Alan Lytle

News Director

Bitten by the radio bug as a teenager, Alan Lytle got his start start more than 30 years ago volunteering in Clermont County, Ohio for WOBO-FM. He graduated with a Bachelor of Fine Arts Degree  in Broadcasting from the University of Cincinnati and worked at a variety of radio stations in the Cincinnati market, then made the move to Lexington in the mid-1990s.

Lytle has served as WUKY News Director since 2002 and is the recipient of numerous Associated Press, CASE, and Communicator awards. He took home AP's Best Radio Anchor award in 2016. When not covering news, Lytle enjoys cheering on the Wildcats (and Bearcats) and tooling Lexington's streets and backroads in his snazzy 2011 Nissan Juke. He recently earned a Master’s degree in U.S. History from the University of Kentucky.

Ways to Connect

UK Special Collections

For the first time since 1950, when the Wildcats were coached by the legendary Bear Bryant, the Kentucky football team is off to a 6-0 start. In today’s edition of WUKY’s award winning history program Saving Stories, Doug Boyd with the UK Libraries' Nunn Center for Oral History highlights a 2019 interview with UK great, Jim Howe, one of the Bear’s talented players from that era. In fact, he has the distinction of scoring the first touchdown in Kentucky’s first-ever bowl game; a 24-14 victory over Villanova in the Great Lakes Bowl in snowy Cleveland, Ohio on December 6, 1947. Howe talks about playing for the legendary coach, the big victories, the close losses, and the life lessons learned while competing for the Big Blue. 

  

  

photo provided

Is this a sign that Kentucky’s economy is ‘hitting on all cylinders?’ Ford Motor Co. and Korea-based SK Innovation announced the single largest economic development project in the history of the commonwealth last month celebrating a transformative $5.8 billion investment that will create 5,000 jobs and places Kentucky at the forefront of the automotive industry’s future. This week on the Business Side we talk with Lane Report executive editor Mark Green who attended the rollout ceremony on the steps of the State Capitol in Frankfort.


UK HealthCare

Patients with chronic disease, including neurologic patients can often have suicidal thoughts and ideation. This week as we observe National Mental Health Awareness Month and Suicide Prevention Month, Dr. Greg talks with Lisa Koehl, UK Assistant Professor of Neurology, about signs and symptoms to look for, as well as eliminating the stigma of mental illness.

  The national suicide prevention hotline is 800-273-TALK.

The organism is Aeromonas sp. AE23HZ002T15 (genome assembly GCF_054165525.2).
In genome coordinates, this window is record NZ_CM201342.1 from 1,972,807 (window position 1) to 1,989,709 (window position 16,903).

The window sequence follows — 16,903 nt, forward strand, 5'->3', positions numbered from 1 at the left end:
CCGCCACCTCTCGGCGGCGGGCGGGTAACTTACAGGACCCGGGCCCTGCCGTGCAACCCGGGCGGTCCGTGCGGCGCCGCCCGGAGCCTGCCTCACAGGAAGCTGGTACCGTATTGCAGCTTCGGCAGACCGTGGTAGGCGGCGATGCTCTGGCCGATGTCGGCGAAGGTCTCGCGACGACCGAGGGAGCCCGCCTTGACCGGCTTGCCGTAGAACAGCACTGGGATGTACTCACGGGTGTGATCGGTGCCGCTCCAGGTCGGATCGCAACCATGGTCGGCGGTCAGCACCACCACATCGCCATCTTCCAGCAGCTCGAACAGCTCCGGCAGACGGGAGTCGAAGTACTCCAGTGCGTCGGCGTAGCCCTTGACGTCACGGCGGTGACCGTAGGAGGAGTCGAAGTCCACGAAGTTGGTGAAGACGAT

Photo Provided

WUKY is collaborating with Martha Greenwald, creator and curator of 'Who We Lost KY' a writing project where friends and families who have lost loved ones to the pandemic can pay tribute and in some cases, say their final goodbyes. Today Steve Cambron remembers his friend 'Northeast Tony.'


Wayne County Schools

Rodney Woods is a former Tennessee basketball star who, after being a key part of Vol teams that included Bernard King and Ernie Grunfeld, returned to his native Kentucky to achieve Hall of Fame distinction as a high school basketball coach. He’s been the Wayne County coach since 1986, and the school’s gym and basketball court are named for him. He attracted the attention of Tennessee, Kentucky and other college programs during his high school career at Lone Jack in Bell County, Ky., and chose the Vols after Coach Ray Mears or one of his assistants came to 17 consecutive Lone Jack games to watch him play. In this conversation, he talks about his high school days (more than one 50-point night), leading the SEC in assists in each of his three seasons at Tennessee, the “Bernie and Ernie” show, the rivalry with Kentucky and how his coaching has been influenced by Mears and former UK coach Adolph Rupp. 


AP File Photo

The 141st Fancy Farm Picnic happens Saturday afternoon in Graves County. The political speeches didn't take place last year because of COVID-19 and this year the event promises to be a very one-sided political affair. For a preview we turn to Laura Cullen Glasscock, the editor and publisher of the Frankfort-based Kentucky Gazette.

  

Theresa Stanley

This week on The Business Side, Tom Wilmes, editor of Business Lexington, is back for a deep dive on the ongoing service and staffing challenges for area bars and restaurants. Some emerged from the pandemic better than others. Some favorite establishments called it quits altogether. Bottom line, whether tried and true or brand spanking new, adaptability appears to be the key to success.


Alan Lytle

Job seekers and employers came together Thursday at the Charles Young Community Center as Mayor Linda Gorton and several councilmembers helped cut the ribbon on a new WORK-Lexington Career Services Center.


UK Now - Comparoni

For the first time in its history the University of Kentucky will recognize Juneteenth as a campus-wide holiday this Friday. June 19th has become a significant date on the calendar, particularly for African Americans, and for some perspective on Juneteenth’s impact WUKY's Alan Lytle recently spoke with noted historian Dr. George C. Wright; he’s the Interim Vice President for Diversity, Equity and Inclusion, and a Senior Advisor to UK President Eli Capilouto.


photo provided

As we continue to inch toward that 2.5 million vaccine goal in Kentucky, which will bring about a loosening of COVID restrictions, spring is usually a time when we see ramped up social activity, with that thought in mind WUKY's Alan Lytle recently spoke with Mary Quinn Ramer, the president of VisitLex about lessons learned from 2020 and what to expect going forward post-pandemic.


Pages